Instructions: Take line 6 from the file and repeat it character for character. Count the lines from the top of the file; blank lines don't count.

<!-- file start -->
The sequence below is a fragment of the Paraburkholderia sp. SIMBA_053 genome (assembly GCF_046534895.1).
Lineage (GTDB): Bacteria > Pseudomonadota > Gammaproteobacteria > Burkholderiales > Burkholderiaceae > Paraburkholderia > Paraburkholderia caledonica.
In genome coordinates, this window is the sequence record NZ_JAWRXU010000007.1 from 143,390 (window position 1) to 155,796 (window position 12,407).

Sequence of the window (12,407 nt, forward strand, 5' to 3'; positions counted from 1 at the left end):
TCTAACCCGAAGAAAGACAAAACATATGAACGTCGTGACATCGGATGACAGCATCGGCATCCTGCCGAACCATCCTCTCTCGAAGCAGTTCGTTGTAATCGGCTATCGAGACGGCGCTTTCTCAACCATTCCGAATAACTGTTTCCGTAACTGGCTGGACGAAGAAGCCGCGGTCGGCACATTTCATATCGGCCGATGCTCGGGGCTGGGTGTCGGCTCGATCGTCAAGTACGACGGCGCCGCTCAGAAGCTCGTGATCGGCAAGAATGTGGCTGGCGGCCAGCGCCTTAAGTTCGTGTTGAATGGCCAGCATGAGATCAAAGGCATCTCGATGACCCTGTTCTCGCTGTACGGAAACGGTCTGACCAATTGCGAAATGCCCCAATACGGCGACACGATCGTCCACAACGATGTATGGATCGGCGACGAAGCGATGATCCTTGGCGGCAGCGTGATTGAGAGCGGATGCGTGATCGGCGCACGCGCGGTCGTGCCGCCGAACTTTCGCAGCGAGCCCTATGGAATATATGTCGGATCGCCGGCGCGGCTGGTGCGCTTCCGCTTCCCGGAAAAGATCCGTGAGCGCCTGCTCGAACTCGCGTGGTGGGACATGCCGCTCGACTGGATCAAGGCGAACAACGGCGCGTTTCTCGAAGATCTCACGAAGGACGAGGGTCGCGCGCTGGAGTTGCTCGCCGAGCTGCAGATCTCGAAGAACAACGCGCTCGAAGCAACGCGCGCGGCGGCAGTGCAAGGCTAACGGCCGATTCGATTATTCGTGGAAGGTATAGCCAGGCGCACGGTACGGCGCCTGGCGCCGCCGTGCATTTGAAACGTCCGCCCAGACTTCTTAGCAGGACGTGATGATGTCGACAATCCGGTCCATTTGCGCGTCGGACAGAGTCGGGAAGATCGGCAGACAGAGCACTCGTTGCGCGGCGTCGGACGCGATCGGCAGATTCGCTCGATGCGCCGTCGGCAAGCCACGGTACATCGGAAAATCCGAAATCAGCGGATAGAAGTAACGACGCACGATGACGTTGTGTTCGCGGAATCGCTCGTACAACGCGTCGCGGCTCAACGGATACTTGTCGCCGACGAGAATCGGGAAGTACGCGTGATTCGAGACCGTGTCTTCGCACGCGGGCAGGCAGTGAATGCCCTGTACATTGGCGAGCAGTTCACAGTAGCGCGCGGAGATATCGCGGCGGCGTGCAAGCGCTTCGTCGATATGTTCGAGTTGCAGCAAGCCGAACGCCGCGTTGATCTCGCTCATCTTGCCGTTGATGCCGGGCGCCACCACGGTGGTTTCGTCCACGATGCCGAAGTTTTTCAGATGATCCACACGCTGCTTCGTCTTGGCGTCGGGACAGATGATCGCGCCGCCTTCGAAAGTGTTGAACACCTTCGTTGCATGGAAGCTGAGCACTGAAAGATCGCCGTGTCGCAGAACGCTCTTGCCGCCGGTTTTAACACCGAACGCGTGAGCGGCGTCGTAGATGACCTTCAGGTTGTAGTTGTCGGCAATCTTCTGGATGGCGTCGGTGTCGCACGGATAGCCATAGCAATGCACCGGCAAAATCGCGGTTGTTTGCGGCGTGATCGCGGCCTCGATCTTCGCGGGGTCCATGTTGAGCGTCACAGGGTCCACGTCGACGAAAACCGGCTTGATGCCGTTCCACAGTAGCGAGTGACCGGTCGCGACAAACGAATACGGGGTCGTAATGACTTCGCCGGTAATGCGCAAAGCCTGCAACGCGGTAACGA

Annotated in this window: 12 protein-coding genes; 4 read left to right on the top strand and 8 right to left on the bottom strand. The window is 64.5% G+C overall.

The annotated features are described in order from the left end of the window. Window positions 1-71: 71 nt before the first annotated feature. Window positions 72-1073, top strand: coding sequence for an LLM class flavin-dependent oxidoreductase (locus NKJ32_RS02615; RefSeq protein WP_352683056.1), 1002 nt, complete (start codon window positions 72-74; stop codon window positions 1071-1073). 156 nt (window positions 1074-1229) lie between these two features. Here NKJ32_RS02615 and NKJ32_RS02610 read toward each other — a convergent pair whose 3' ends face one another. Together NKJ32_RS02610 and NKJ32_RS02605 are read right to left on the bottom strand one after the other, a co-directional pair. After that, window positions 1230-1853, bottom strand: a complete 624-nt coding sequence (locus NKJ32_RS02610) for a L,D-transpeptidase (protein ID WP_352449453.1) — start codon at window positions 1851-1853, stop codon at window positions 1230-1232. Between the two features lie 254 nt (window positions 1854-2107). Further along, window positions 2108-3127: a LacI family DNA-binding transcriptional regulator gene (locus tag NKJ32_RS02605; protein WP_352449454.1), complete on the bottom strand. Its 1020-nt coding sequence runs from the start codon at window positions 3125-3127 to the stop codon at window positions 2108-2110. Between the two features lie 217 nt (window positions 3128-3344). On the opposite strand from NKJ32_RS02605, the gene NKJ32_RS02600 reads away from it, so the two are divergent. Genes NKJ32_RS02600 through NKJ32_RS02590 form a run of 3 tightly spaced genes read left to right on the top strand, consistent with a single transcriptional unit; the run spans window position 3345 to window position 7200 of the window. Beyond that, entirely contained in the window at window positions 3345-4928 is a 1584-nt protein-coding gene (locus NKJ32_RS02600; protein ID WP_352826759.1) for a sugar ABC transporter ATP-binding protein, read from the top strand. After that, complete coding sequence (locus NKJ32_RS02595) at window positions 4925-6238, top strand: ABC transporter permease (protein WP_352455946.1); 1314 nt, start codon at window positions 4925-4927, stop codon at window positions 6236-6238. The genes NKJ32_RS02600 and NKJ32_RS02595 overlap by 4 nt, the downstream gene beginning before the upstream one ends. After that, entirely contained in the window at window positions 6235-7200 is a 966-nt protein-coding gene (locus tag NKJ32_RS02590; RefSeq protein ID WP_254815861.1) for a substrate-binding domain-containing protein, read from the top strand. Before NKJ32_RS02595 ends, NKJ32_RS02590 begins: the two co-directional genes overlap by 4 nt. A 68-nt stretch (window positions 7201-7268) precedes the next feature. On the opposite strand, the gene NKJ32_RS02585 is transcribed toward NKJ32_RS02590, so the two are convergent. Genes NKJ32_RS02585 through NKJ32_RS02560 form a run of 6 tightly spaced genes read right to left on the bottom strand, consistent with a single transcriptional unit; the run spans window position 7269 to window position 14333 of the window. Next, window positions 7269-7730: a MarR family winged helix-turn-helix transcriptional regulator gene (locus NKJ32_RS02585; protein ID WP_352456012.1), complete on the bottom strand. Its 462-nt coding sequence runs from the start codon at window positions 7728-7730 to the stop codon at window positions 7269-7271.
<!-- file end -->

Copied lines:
Annotated in this window: 12 protein-coding genes; 4 read left to right on the top strand and 8 right to left on the bottom strand. The window is 64.5% G+C overall.